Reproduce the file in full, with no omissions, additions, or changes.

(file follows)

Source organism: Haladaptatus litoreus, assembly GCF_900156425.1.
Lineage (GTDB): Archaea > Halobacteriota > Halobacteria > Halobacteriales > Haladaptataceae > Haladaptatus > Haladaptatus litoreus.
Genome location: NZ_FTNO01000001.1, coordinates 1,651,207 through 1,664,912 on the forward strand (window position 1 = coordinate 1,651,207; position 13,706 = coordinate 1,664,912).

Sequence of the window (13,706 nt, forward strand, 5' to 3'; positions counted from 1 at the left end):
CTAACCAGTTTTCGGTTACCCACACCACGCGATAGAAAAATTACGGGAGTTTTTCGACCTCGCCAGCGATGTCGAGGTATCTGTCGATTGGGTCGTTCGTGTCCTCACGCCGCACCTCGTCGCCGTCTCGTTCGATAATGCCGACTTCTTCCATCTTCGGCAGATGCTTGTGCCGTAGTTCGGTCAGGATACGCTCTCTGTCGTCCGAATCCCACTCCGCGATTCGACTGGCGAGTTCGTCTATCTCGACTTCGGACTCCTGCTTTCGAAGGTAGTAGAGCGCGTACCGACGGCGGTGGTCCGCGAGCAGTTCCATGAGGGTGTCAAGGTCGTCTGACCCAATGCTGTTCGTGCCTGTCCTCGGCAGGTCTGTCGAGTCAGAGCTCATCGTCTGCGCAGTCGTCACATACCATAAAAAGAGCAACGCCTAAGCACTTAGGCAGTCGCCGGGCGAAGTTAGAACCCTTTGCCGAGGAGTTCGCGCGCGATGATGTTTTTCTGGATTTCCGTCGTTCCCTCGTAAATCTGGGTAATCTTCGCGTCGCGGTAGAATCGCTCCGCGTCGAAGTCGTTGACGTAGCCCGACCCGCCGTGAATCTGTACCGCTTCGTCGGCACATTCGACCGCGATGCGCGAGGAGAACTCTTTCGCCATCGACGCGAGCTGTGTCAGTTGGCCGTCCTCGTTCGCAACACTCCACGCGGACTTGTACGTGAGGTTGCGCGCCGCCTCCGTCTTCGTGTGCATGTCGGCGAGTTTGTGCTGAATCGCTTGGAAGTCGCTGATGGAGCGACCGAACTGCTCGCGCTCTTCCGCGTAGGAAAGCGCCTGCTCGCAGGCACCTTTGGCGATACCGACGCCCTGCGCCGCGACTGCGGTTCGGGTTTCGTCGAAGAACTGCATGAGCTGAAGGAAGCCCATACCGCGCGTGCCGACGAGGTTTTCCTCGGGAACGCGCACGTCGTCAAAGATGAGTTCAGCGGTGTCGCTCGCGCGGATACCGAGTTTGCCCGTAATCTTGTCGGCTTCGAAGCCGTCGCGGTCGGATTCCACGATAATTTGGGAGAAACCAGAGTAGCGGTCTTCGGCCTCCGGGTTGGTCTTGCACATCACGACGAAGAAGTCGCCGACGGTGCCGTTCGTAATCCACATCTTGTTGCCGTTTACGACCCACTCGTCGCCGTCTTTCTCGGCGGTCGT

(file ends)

Source organism: Haladaptatus litoreus, assembly GCF_900156425.1.
Lineage (GTDB): Archaea > Halobacteriota > Halobacteria > Halobacteriales > Haladaptataceae > Haladaptatus > Haladaptatus litoreus.
Genome location: NZ_FTNO01000001.1, coordinates 1,651,207 through 1,664,912 on the forward strand (window position 1 = coordinate 1,651,207; position 13,706 = coordinate 1,664,912).

Sequence of the window (13,706 nt, forward strand, 5' to 3'; positions counted from 1 at the left end):
CTAACCAGTTTTCGGTTACCCACACCACGCGATAGAAAAATTACGGGAGTTTTTCGACCTCGCCAGCGATGTCGAGGTATCTGTCGATTGGGTCGTTCGTGTCCTCACGCCGCACCTCGTCGCCGTCTCGTTCGATAATGCCGACTTCTTCCATCTTCGGCAGATGCTTGTGCCGTAGTTCGGTCAGGATACGCTCTCTGTCGTCCGAATCCCACTCCGCGATTCGACTGGCGAGTTCGTCTATCTCGACTTCGGACTCCTGCTTTCGAAGGTAGTAGAGCGCGTACCGACGGCGGTGGTCCGCGAGCAGTTCCATGAGGGTGTCAAGGTCGTCTGACCCAATGCTGTTCGTGCCTGTCCTCGGCAGGTCTGTCGAGTCAGAGCTCATCGTCTGCGCAGTCGTCACATACCATAAAAAGAGCAACGCCTAAGCACTTAGGCAGTCGCCGGGCGAAGTTAGAACCCTTTGCCGAGGAGTTCGCGCGCGATGATGTTTTTCTGGATTTCCGTCGTTCCCTCGTAAATCTGGGTAATCTTCGCGTCGCGGTAGAATCGCTCCGCGTCGAAGTCGTTGACGTAGCCCGACCCGCCGTGAATCTGTACCGCTTCGTCGGCACATTCGACCGCGATGCGCGAGGAGAACTCTTTCGCCATCGACGCGAGCTGTGTCAGTTGGCCGTCCTCGTTCGCAACACTCCACGCGGACTTGTACGTGAGGTTGCGCGCCGCCTCCGTCTTCGTGTGCATGTCGGCGAGTTTGTGCTGAATCGCTTGGAAGTCGCTGATGGAGCGACCGAACTGCTCGCGCTCTTCCGCGTAGGAAAGCGCCTGCTCGCAGGCACCTTTGGCGATACCGACGCCCTGCGCCGCGACTGCGGTTCGGGTTTCGTCGAAGAACTGCATGAGCTGAAGGAAGCCCATACCGCGCGTGCCGACGAGGTTTTCCTCGGGAACGCGCACGTCGTCAAAGATGAGTTCAGCGGTGTCGCTCGCGCGGATACCGAGTTTGCCCGTAATCTTGTCGGCTTCGAAGCCGTCGCGGTCGGATTCCACGATAATTTGGGAGAAACCAGAGTAGCGGTCTTCGGCCTCCGGGTTGGTCTTGCACATCACGACGAAGAAGTCGCCGACGGTGCCGTTCGTAATCCACATCTTGTTGCCGTTTACGACCCACTCGTCGCCGTCTTTCTCGGCGGTCGT